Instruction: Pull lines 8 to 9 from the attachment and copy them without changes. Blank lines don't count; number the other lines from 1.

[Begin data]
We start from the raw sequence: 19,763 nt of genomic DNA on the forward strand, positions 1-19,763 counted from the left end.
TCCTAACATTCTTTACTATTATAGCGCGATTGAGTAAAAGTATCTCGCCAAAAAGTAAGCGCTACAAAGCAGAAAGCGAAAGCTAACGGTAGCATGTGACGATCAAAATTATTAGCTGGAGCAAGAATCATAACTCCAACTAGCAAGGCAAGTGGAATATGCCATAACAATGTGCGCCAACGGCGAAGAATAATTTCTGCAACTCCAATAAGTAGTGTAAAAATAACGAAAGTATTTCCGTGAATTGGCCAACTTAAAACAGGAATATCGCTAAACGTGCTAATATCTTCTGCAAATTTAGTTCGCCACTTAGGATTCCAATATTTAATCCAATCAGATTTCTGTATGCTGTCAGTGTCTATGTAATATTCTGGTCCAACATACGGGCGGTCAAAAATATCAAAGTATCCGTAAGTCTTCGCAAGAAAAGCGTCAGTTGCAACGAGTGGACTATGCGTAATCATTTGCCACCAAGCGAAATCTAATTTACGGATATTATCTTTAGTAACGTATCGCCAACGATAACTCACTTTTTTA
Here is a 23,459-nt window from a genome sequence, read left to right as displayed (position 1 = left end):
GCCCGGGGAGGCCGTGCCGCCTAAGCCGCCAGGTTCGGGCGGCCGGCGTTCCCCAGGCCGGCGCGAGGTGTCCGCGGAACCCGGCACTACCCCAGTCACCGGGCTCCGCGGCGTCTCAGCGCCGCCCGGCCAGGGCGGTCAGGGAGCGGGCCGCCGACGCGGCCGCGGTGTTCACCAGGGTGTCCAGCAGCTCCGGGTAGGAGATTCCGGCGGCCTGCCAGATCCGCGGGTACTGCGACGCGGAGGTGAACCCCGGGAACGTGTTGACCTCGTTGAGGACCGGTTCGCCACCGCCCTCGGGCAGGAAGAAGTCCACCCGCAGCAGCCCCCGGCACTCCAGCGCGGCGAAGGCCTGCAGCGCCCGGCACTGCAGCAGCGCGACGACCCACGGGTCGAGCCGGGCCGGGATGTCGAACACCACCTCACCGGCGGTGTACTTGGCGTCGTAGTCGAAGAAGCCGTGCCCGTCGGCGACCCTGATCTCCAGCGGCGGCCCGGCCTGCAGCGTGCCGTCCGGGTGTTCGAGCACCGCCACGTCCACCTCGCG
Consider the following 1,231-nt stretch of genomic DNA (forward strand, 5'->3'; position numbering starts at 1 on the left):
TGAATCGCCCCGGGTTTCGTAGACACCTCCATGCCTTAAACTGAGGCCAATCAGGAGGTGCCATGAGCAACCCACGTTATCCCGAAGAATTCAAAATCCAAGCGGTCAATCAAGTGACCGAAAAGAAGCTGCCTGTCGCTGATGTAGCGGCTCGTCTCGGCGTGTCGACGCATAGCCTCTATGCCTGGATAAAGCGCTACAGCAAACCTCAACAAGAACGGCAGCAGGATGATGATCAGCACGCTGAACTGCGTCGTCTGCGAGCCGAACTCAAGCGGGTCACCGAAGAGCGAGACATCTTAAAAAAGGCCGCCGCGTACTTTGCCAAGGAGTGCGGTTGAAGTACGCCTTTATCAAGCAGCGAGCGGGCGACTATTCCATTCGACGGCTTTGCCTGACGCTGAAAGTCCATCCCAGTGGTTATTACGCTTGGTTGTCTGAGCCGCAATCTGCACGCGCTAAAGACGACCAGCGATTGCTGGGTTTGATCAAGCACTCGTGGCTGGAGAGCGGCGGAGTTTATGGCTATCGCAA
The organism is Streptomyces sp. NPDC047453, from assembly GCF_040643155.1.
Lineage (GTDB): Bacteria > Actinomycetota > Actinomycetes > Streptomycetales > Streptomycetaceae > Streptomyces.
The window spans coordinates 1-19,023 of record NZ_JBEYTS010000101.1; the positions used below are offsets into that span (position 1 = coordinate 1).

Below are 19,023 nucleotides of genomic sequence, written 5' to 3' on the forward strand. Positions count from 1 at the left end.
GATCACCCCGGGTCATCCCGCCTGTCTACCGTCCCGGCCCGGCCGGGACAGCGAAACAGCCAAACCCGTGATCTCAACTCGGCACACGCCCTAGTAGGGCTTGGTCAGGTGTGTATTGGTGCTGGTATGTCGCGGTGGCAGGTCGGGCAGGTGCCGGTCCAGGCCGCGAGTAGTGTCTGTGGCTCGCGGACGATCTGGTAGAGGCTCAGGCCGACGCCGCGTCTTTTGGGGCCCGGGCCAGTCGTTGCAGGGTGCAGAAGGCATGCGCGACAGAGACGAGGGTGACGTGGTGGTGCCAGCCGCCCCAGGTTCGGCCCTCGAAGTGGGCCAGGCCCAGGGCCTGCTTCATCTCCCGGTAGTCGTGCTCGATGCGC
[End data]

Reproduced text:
Lineage (GTDB): Bacteria > Actinomycetota > Actinomycetes > Streptomycetales > Streptomycetaceae > Streptomyces.
The window spans coordinates 1-19,023 of record NZ_JBEYTS010000101.1; the positions used below are offsets into that span (position 1 = coordinate 1).